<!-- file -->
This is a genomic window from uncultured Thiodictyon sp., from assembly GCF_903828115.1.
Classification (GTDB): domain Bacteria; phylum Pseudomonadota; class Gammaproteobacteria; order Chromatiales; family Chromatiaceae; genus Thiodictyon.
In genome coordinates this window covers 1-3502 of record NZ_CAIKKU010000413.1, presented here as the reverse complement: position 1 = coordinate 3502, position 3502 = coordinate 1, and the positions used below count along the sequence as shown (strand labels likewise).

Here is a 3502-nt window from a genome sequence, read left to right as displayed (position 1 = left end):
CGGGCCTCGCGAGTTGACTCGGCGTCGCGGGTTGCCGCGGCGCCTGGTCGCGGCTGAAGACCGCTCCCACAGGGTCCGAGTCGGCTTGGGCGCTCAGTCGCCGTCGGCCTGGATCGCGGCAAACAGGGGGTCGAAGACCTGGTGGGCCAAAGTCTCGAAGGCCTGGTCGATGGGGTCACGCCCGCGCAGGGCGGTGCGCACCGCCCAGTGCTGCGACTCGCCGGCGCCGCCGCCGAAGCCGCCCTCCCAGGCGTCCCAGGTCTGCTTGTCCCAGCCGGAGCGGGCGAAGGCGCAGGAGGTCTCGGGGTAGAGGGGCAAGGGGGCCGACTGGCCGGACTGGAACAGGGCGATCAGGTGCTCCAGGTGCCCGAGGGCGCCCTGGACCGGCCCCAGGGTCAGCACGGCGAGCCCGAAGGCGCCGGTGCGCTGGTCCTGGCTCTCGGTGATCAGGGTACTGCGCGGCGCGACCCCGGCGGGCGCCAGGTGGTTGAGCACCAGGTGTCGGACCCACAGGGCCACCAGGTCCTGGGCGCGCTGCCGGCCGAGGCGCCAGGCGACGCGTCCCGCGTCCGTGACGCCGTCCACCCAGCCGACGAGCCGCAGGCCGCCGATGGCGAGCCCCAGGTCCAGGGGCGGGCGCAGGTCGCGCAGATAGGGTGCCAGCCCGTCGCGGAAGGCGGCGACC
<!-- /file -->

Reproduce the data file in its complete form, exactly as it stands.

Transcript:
This is a genomic window from uncultured Thiodictyon sp., from assembly GCF_903828115.1.
Classification (GTDB): domain Bacteria; phylum Pseudomonadota; class Gammaproteobacteria; order Chromatiales; family Chromatiaceae; genus Thiodictyon.
In genome coordinates this window covers 1-3502 of record NZ_CAIKKU010000413.1, presented here as the reverse complement: position 1 = coordinate 3502, position 3502 = coordinate 1, and the positions used below count along the sequence as shown (strand labels likewise).

Here is a 3502-nt window from a genome sequence, read left to right as displayed (position 1 = left end):
CGGGCCTCGCGAGTTGACTCGGCGTCGCGGGTTGCCGCGGCGCCTGGTCGCGGCTGAAGACCGCTCCCACAGGGTCCGAGTCGGCTTGGGCGCTCAGTCGCCGTCGGCCTGGATCGCGGCAAACAGGGGGTCGAAGACCTGGTGGGCCAAAGTCTCGAAGGCCTGGTCGATGGGGTCACGCCCGCGCAGGGCGGTGCGCACCGCCCAGTGCTGCGACTCGCCGGCGCCGCCGCCGAAGCCGCCCTCCCAGGCGTCCCAGGTCTGCTTGTCCCAGCCGGAGCGGGCGAAGGCGCAGGAGGTCTCGGGGTAGAGGGGCAAGGGGGCCGACTGGCCGGACTGGAACAGGGCGATCAGGTGCTCCAGGTGCCCGAGGGCGCCCTGGACCGGCCCCAGGGTCAGCACGGCGAGCCCGAAGGCGCCGGTGCGCTGGTCCTGGCTCTCGGTGATCAGGGTACTGCGCGGCGCGACCCCGGCGGGCGCCAGGTGGTTGAGCACCAGGTGTCGGACCCACAGGGCCACCAGGTCCTGGGCGCGCTGCCGGCCGAGGCGCCAGGCGACGCGTCCCGCGTCCGTGACGCCGTCCACCCAGCCGACGAGCCGCAGGCCGCCGATGGCGAGCCCCAGGTCCAGGGGCGGGCGCAGGTCGCGCAGATAGGGTGCCAGCCCGTCGCGGAAGGCGGCGACC